Change is in the air. Over a year after the pandemic forced office shutdowns and a shift to remote work, we can see the light at the end of the tunnel. At this pivotal moment, organizations are retooling everything from the way they work to how they use office space.

The goal now isn’t to get back to normal. It’s to take advantage of this “change window” — the short period of time in which you can redirect your focus and decide to do things differently.

But change windows are easy to miss. There is a real risk of snapping back to the way things were in February 2020. We have an incredible opportunity to make changes happen, but we have to act before this moment passes.

A Chance to Reinvent

When the pandemic began, businesses everywhere made drastic changes seemingly overnight. They embraced virtual operations, implemented new tools and technologies, and found that remote work could still be productive work.

Those changes should last. Keep the momentum you found during the crisis, and take advantage of this change window with these four steps:

1. Choose today to reimagine the way you do business.

Avoid saying you’re “too busy” to look further ahead. When you’re in back-to-back virtual meetings all day, you can feel like there’s no time to plan and bring in fresh perspectives. This can lead you to postpone big-picture planning, but these delays have consequences. Change can happen just as quickly backward as it can forward.

Take the time now to make change a reality. Make a plan. Will you implement a hybrid office? How will new technology impact the way you’ll interact with customers? Which meetings will stay on Zoom, and which ones work better as in-person conversations?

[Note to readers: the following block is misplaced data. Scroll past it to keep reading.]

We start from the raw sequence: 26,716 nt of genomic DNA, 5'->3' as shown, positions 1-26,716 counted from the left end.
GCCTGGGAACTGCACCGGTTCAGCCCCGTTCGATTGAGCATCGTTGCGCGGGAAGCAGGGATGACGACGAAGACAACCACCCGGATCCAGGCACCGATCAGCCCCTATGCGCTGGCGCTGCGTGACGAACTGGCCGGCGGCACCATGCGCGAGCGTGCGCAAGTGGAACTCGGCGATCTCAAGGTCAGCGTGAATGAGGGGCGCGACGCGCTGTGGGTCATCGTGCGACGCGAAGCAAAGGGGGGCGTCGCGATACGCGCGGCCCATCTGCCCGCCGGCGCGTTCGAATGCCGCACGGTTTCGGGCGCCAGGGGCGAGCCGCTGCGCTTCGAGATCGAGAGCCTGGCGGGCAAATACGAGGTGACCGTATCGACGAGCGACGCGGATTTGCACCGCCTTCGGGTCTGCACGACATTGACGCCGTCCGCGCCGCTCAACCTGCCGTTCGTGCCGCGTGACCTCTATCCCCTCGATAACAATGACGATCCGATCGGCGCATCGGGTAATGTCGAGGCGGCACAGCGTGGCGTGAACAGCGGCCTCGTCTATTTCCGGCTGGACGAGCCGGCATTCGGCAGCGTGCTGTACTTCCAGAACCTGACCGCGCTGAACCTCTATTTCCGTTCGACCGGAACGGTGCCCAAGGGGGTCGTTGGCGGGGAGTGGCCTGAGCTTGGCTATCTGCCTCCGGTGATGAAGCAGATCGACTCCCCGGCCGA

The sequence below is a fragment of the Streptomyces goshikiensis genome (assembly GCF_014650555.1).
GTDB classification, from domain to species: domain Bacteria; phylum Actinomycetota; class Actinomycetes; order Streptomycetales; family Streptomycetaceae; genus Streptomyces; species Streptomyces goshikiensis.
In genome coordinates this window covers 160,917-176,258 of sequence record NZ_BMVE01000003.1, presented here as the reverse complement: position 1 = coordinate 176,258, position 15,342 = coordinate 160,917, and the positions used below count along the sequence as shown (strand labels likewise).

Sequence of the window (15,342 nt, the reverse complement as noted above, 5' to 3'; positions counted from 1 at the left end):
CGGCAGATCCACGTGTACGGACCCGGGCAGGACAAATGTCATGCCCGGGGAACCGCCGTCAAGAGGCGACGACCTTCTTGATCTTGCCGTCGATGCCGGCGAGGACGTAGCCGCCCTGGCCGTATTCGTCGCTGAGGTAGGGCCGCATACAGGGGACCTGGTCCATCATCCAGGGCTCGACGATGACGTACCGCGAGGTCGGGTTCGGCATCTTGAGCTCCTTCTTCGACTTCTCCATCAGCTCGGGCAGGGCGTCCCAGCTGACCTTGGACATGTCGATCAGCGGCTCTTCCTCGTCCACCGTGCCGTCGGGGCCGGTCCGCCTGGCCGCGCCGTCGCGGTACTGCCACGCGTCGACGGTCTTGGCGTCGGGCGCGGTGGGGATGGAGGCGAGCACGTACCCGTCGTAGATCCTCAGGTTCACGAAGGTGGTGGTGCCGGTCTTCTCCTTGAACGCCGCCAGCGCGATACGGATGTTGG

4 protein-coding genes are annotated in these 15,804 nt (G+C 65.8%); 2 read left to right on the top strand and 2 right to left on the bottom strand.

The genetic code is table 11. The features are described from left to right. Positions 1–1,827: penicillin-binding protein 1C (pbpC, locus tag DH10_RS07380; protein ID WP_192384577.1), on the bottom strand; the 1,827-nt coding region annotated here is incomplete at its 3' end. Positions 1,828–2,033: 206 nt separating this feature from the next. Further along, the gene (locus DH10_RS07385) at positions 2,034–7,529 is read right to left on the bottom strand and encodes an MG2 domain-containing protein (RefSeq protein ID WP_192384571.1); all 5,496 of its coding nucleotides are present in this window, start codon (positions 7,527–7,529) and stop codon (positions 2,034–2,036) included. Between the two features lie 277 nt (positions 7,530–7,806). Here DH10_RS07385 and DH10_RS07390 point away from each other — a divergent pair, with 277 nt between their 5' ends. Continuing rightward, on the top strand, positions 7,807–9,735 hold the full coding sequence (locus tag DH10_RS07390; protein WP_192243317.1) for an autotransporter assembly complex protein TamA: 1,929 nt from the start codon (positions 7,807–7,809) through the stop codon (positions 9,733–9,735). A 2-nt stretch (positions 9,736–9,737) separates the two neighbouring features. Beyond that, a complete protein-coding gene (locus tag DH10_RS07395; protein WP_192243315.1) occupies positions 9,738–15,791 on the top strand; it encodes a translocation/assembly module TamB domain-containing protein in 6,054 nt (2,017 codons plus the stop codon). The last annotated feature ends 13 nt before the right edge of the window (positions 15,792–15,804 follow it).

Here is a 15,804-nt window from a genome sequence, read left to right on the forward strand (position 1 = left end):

2. Ask your employees for feedback.

Change requires companywide buy-in, so prioritize asking for employee feedback — and actually listen to what they say. The more you involve everyone in the decision-making process, the more everyone will be on board, engaged and, eager to embrace change.

According to research from IBM, 83% of employees report a more positive work experience when they feel like their ideas and suggestions matter. Ask them which aspects of the new work environment they would like to keep — and which elements you should discard. Meet with leadership to discuss the feedback, and then let employees know how you implemented their insights.

3. Consider both current and future employees.

About 71% of workers expect a more flexible schedule post-pandemic. Although your short-term focus is to determine how you’ll handle flexible work hours with your current employees, you’ll also need to consider how you’ll structure that flexibility on an ongoing basis.

Job seekers now rank work-life balance as more important than securing a comfortable salary. What does this mean for you? Flexible work schedules are a must if you want to attract and retain top talent. To remain competitive in your market, you have to make changes that reflect shifting attitudes and demands.

4. Leverage new skills and engagement strategies.

Members of your leadership team may be experienced and successful, but that doesn’t necessarily mean they are comfortable with change. There can be a powerful unspoken force to return to the way things were. Your leadership team might need new ideas and coaching during this time — just like the rest of your employees.

In some ways, working in a hybrid environment is more challenging than a fully virtual or in-person setup. You have to find the right balance between the two. Alleviate stress by helping leaders and employees alike learn from and help each other. Ultimately, helping everyone adjust to change — not asking them to change without help — will lay the groundwork for that change to be successful.

As the world reopens, you have the chance to take advantage of your change window. Rethink and reimagine how you work, and you’ll set your organization up nicely for the future. Don’t miss the chance to reinvent your company as a better, more nimble version of itself.